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Saudi Cash-Flow Crunch Prompts Doubts Over Pending US Weapons Sales


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AS American manufacturers scour foreign countries to boost export sales, one of the United States' prime overseas markets is in distress.

Saudi Arabia - oil producer, investor, creditor extraordinaire, and the largest offshore outlet for high-priced US military equipment - is showing the weakest balance sheet in decades.

Entering its 11th year of budget deficits, the Saudi government owes tens of billions of dollars to domestic and foreign creditors.

Official coffers are low: International Monetary Fund (IMF) estimates put the country's financial reserves at $5.9 billion last year, a sharp drop from $11.7 billion in 1991.

With oil prices sinking to their lowest level in five years, analysts both inside and outside the kingdom say the world's top oil producer has poor prospects for reaping the profits necessary to comfortably fund domestic needs, pay for costly imports, and service its debts.

Some Saudi watchers - concerned that the kingdom will curb its imports of expensive American-made weaponry and imperil US jobs in the process - worry that the special US-Saudi Arabia commercial relationship, cemented during the 1991 Gulf war, may be cracking.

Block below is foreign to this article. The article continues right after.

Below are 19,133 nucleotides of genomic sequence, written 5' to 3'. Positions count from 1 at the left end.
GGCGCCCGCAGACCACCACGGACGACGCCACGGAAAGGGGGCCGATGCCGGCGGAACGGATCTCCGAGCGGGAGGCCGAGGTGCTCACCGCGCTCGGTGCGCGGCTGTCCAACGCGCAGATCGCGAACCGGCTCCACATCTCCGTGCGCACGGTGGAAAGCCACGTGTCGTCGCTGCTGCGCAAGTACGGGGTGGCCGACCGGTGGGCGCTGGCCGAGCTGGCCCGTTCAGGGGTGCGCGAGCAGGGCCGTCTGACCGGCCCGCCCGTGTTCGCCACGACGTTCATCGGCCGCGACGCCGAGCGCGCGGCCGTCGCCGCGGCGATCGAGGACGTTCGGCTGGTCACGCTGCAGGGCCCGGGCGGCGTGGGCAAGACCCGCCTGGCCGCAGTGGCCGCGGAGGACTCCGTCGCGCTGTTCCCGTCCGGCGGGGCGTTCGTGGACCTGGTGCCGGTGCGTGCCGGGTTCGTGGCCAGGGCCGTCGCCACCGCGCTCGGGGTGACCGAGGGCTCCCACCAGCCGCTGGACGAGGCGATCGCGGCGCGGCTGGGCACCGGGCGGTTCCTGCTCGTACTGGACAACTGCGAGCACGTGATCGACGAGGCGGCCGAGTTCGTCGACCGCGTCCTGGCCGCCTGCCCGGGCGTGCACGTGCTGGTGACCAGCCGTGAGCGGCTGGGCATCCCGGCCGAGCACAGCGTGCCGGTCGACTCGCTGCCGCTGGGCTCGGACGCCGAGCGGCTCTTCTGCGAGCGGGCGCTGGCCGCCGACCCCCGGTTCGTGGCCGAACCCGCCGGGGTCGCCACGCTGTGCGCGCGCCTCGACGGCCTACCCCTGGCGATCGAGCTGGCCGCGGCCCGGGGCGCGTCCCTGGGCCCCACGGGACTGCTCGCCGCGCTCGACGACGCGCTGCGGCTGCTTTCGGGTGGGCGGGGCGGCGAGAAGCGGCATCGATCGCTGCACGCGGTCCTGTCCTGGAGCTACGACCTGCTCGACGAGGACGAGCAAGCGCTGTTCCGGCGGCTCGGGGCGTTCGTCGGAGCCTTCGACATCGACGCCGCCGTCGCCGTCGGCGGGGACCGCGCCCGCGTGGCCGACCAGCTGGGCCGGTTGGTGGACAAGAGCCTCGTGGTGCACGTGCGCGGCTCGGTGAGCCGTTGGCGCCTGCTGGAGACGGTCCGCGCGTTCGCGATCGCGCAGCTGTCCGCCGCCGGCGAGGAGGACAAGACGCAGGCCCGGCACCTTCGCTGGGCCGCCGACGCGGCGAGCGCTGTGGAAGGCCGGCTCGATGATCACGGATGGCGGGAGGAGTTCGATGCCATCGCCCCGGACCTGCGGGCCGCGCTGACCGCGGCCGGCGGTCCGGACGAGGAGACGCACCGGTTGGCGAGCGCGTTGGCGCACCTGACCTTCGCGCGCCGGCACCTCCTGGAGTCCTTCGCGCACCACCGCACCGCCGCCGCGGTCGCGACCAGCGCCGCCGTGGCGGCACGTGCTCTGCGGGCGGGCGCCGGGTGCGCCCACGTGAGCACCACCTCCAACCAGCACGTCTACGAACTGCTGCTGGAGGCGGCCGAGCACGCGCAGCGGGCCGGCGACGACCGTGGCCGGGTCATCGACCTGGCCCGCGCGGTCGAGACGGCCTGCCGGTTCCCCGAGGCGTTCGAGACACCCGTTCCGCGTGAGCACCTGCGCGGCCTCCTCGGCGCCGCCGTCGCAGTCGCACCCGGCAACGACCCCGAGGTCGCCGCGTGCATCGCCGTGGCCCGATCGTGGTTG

Since 1991, the kingdom has placed some $35 billion of US military goods on order - a so-called ``wish list'' drawn up by defense planners in Riyadh when they recognized an unprecedented American public support for arming US allies in the Gulf.

According to Saudi and American industry leaders, the timing could not have been better. The Pentagon's pared-down requirements have dampened domestic demand and US sales to third-world markets have been contracting. Backlog in US arms requests

Struggling to keep production lines rolling, many in the US defense industry have regarded the Saudis as a lifeline.


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